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Relief as MBIE determines water tank is not a fire risk

Water tank not a fire risk

Victory for common sense’ after 18-month process: water tank not a fire risk to neighbouring properties

A determination just released by the Ministry of Business, Innovation and Employment has clarified that a water tank proposed for a section in a Housing New Zealand development in Auckland’s Henderson is not a fire risk to neighbouring properties.

The determination, which had been applied for by Consentium, New Zealand’s only nationally accredited non-Territorial Authority Building Consent Authority, related to a new two-storey detached dwelling as part of a larger development. Specifically, it concerned whether an above-ground stormwater tank proposed near the boundary of the property (referred to as ‘a building’ under the Act) complied with clauses C3.6 and C3.7 of Clause C3 of the Building Act, Fire affecting areas beyond the fire source.

The determination follows an extensive 18-month process of discussions, consultation, independent fire reviews, and deliberation that began in July 2022. It found that ‘it is very unlikely a fire could occur “in” the tank, and said ‘it is difficult to see how a fire could start inside the tank, given that the plastic tank would contain water and air’. ‘Therefore, clause C3.6 is not applicable to the tank, and it is not necessary to consider the received radiation at the relevant boundary and 1m beyond.’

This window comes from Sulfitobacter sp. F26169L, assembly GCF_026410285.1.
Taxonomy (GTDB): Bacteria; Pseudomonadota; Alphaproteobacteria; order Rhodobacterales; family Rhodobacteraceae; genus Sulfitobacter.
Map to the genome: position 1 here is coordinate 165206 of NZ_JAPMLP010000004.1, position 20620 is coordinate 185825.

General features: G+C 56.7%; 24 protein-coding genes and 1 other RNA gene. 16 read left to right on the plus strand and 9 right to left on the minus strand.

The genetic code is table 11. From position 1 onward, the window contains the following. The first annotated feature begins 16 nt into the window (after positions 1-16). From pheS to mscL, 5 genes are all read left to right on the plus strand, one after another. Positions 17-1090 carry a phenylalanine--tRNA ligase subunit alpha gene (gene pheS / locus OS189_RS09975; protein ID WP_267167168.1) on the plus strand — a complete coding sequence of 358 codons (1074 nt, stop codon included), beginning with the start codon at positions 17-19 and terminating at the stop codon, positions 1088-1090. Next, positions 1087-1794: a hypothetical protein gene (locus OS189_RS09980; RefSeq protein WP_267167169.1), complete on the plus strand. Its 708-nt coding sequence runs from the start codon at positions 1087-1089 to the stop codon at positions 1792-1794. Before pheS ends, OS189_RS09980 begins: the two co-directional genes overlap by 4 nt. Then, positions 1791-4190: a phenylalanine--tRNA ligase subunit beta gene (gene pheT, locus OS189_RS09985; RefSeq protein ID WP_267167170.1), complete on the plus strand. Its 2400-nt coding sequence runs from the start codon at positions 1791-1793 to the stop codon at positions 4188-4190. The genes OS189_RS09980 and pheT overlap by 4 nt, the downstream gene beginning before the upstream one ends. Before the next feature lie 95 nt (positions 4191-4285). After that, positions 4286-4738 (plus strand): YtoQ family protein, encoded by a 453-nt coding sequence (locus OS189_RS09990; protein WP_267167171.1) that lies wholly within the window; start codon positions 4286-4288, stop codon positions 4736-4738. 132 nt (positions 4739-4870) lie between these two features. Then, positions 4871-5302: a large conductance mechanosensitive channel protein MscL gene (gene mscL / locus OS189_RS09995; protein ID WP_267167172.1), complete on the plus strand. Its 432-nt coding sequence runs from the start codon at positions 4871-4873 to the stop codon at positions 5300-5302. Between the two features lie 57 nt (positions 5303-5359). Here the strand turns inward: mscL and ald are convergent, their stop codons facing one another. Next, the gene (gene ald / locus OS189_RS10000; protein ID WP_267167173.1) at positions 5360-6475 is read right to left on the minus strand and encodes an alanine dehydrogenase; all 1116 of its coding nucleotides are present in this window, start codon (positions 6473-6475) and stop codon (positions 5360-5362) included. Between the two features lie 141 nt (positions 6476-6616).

The determination also found that ‘The tank, being a stormwater tank, is primarily intended to hold and store water (and air), which does not require protection against the outdoor environment. Therefore, the tank does not have ‘external walls’ as that term is defined. Consequently, clause 3.7 is not applicable.’

The plastic tank that was the subject of the determination holds 5000 litres of water, is 2950mm long, 880mm wide, and 2170mm high. The distance from the stormwater tank to the boundary with the neighbouring property is 150mm.
“Finally, a victory for common sense,” says Andrew Olsen, co-founder of Watersmart, a company that supplies similar water tanks to the NZ development and construction sectors. They include the slimline and award-winning FenceTank™, a water tank that seamlessly blends into a property’s perimeter.

“I’d like to thank Consentium for applying for the determination, as a commonsense position has been reached. We have stated throughout this lengthy process that these tanks are designed to hold water or air. It is a relief to finally see that MBIE agrees, as I was worried that the red tape had gone mad. Every building company, developer and tank manufacturer should be thrilled with this decision, as the bureaucracy has determined that plastic water tanks are not a fire hazard.”

What does this mean? 
This means that plastic water tanks such as Fencetank can be installed directly on a boundary without a setback, without consent issues going forward. 

Approved boundary tanks for high density developments

Image: Watersmart Fencetanks approved for use on & within 1 metre of a boundary or building

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